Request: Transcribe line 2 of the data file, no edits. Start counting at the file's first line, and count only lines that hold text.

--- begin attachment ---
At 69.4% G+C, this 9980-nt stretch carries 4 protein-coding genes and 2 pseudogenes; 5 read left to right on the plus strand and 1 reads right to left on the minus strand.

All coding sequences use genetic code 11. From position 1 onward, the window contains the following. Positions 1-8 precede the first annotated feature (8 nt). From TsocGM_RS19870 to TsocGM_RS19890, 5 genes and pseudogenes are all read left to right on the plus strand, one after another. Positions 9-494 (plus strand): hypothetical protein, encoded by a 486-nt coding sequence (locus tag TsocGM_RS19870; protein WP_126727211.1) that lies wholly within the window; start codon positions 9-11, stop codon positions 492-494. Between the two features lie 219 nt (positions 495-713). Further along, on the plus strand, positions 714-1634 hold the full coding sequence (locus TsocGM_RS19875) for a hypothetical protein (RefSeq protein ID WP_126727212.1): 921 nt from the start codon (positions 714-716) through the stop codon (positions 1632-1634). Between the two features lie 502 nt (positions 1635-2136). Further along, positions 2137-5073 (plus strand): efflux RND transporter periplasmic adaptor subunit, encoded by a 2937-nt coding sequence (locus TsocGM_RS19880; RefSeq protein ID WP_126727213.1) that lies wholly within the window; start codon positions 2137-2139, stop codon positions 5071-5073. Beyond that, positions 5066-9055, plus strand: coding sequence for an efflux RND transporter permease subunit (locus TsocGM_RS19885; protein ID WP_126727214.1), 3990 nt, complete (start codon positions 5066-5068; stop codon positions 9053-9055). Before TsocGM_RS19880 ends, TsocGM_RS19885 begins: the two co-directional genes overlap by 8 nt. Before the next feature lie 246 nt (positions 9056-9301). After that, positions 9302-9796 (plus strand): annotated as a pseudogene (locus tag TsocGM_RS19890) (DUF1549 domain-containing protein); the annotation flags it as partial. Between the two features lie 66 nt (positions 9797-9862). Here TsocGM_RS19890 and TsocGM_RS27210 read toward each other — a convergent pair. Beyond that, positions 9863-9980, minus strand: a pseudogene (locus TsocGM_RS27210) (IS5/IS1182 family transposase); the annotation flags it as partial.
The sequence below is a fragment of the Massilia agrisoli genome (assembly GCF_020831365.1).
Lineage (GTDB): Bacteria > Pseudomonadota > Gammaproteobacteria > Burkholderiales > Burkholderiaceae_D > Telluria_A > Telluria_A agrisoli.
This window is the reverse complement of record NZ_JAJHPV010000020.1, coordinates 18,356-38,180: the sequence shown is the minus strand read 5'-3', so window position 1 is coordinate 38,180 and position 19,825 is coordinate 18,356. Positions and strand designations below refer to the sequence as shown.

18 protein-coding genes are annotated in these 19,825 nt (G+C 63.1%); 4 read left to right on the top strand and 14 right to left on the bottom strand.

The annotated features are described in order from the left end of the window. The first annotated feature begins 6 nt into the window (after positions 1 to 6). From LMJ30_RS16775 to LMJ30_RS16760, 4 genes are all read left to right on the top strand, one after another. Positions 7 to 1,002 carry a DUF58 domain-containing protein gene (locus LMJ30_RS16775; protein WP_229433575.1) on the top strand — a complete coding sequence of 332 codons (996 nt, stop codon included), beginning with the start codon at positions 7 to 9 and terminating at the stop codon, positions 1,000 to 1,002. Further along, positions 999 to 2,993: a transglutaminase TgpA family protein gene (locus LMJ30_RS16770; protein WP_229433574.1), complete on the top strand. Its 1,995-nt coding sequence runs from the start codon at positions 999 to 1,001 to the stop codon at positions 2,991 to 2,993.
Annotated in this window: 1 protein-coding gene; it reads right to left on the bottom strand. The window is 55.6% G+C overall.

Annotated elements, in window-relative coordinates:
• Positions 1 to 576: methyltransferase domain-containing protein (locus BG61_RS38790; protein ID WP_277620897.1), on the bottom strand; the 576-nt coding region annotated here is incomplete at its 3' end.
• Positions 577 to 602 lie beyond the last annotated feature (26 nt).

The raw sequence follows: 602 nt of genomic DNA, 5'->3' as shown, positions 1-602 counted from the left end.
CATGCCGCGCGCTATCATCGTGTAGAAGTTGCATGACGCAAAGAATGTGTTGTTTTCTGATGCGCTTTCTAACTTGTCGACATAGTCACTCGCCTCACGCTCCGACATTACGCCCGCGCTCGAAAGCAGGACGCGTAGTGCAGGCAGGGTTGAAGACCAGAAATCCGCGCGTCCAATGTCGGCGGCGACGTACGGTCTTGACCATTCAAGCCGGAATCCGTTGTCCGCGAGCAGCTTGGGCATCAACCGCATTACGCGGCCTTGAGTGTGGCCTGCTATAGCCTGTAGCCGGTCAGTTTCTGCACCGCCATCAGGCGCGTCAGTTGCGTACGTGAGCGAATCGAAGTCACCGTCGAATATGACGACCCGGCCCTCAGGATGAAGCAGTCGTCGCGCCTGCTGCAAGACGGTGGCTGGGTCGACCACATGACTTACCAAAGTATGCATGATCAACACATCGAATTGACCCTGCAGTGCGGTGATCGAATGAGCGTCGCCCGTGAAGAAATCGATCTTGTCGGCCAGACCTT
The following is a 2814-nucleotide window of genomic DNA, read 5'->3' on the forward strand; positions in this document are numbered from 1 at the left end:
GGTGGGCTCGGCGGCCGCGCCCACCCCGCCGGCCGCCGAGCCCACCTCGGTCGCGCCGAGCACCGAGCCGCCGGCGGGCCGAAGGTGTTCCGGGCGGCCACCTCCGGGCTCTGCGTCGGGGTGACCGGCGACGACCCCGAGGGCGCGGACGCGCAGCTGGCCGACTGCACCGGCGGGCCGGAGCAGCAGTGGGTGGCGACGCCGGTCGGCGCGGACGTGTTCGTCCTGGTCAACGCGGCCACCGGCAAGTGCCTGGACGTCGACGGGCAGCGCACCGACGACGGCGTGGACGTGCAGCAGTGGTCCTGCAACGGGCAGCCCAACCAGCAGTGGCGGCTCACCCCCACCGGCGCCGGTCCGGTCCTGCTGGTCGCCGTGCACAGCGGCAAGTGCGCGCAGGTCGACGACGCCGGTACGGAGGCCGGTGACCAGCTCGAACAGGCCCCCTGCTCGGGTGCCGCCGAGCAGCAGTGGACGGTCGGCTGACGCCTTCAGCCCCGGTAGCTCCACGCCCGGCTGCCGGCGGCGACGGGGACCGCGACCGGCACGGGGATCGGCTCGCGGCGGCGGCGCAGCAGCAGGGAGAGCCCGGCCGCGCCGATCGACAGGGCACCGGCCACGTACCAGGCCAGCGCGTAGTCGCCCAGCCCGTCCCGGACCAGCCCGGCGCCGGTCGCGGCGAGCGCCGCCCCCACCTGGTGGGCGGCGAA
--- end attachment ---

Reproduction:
All coding sequences use genetic code 11. From position 1 onward, the window contains the following. Positions 1-8 precede the first annotated feature (8 nt). From TsocGM_RS19870 to TsocGM_RS19890, 5 genes and pseudogenes are all read left to right on the plus strand, one after another. Positions 9-494 (plus strand): hypothetical protein, encoded by a 486-nt coding sequence (locus tag TsocGM_RS19870; protein WP_126727211.1) that lies wholly within the window; start codon positions 9-11, stop codon positions 492-494. Between the two features lie 219 nt (positions 495-713). Further along, on the plus strand, positions 714-1634 hold the full coding sequence (locus TsocGM_RS19875) for a hypothetical protein (RefSeq protein ID WP_126727212.1): 921 nt from the start codon (positions 714-716) through the stop codon (positions 1632-1634). Between the two features lie 502 nt (positions 1635-2136). Further along, positions 2137-5073 (plus strand): efflux RND transporter periplasmic adaptor subunit, encoded by a 2937-nt coding sequence (locus TsocGM_RS19880; RefSeq protein ID WP_126727213.1) that lies wholly within the window; start codon positions 2137-2139, stop codon positions 5071-5073. Beyond that, positions 5066-9055, plus strand: coding sequence for an efflux RND transporter permease subunit (locus TsocGM_RS19885; protein ID WP_126727214.1), 3990 nt, complete (start codon positions 5066-5068; stop codon positions 9053-9055). Before TsocGM_RS19880 ends, TsocGM_RS19885 begins: the two co-directional genes overlap by 8 nt. Before the next feature lie 246 nt (positions 9056-9301). After that, positions 9302-9796 (plus strand): annotated as a pseudogene (locus tag TsocGM_RS19890) (DUF1549 domain-containing protein); the annotation flags it as partial. Between the two features lie 66 nt (positions 9797-9862). Here TsocGM_RS19890 and TsocGM_RS27210 read toward each other — a convergent pair. Beyond that, positions 9863-9980, minus strand: a pseudogene (locus TsocGM_RS27210) (IS5/IS1182 family transposase); the annotation flags it as partial.